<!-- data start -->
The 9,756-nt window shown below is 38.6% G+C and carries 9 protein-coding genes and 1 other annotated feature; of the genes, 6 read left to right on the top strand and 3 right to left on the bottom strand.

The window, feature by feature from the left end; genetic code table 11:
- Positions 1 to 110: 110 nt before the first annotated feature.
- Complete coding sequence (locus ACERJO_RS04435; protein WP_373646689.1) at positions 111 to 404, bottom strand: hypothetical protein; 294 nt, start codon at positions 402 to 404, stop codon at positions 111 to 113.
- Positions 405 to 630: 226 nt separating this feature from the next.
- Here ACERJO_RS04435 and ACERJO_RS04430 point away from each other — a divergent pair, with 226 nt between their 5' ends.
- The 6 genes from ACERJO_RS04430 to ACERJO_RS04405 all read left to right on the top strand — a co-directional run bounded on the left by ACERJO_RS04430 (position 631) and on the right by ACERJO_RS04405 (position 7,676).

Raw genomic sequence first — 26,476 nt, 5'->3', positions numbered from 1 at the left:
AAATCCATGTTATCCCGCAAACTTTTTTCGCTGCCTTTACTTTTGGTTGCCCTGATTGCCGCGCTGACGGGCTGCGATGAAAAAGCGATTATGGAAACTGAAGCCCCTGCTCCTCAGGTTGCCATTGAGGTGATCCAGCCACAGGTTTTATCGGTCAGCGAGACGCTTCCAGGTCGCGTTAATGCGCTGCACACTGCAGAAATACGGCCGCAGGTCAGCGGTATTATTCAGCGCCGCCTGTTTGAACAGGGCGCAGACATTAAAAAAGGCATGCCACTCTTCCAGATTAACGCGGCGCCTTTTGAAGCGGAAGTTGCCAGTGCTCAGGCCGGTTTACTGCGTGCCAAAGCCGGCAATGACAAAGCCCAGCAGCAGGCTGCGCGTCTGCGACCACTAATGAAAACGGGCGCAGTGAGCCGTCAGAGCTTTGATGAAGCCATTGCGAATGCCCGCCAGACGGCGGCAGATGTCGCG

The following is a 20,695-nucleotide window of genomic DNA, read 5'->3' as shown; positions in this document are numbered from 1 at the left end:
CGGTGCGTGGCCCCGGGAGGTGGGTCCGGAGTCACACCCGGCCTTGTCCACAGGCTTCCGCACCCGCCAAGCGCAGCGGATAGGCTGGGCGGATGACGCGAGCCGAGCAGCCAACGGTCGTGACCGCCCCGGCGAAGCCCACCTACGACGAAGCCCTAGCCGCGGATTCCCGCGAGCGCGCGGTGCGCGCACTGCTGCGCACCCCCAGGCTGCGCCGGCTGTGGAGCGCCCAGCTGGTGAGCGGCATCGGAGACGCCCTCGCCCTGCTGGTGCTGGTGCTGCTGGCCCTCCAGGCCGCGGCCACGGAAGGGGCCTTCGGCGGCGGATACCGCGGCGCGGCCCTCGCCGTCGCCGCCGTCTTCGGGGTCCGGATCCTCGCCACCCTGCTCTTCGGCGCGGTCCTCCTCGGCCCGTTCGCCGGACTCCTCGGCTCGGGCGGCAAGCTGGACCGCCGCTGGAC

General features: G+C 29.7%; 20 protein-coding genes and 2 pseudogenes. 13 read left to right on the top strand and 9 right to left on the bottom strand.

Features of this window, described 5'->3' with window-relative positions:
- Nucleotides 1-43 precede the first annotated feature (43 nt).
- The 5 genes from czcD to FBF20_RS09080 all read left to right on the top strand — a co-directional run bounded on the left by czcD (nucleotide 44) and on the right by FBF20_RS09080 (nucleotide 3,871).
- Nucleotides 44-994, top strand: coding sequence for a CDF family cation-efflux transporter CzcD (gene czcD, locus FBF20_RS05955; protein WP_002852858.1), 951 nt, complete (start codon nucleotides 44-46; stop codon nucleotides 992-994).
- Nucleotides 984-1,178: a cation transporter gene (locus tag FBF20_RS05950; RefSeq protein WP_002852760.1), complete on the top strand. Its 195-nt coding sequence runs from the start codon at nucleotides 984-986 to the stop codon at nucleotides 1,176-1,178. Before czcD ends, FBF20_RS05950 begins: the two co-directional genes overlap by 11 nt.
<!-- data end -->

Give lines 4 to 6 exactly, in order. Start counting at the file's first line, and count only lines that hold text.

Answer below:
- Complete coding sequence (locus ACERJO_RS04435; protein WP_373646689.1) at positions 111 to 404, bottom strand: hypothetical protein; 294 nt, start codon at positions 402 to 404, stop codon at positions 111 to 113.
- Positions 405 to 630: 226 nt separating this feature from the next.
- Here ACERJO_RS04435 and ACERJO_RS04430 point away from each other — a divergent pair, with 226 nt between their 5' ends.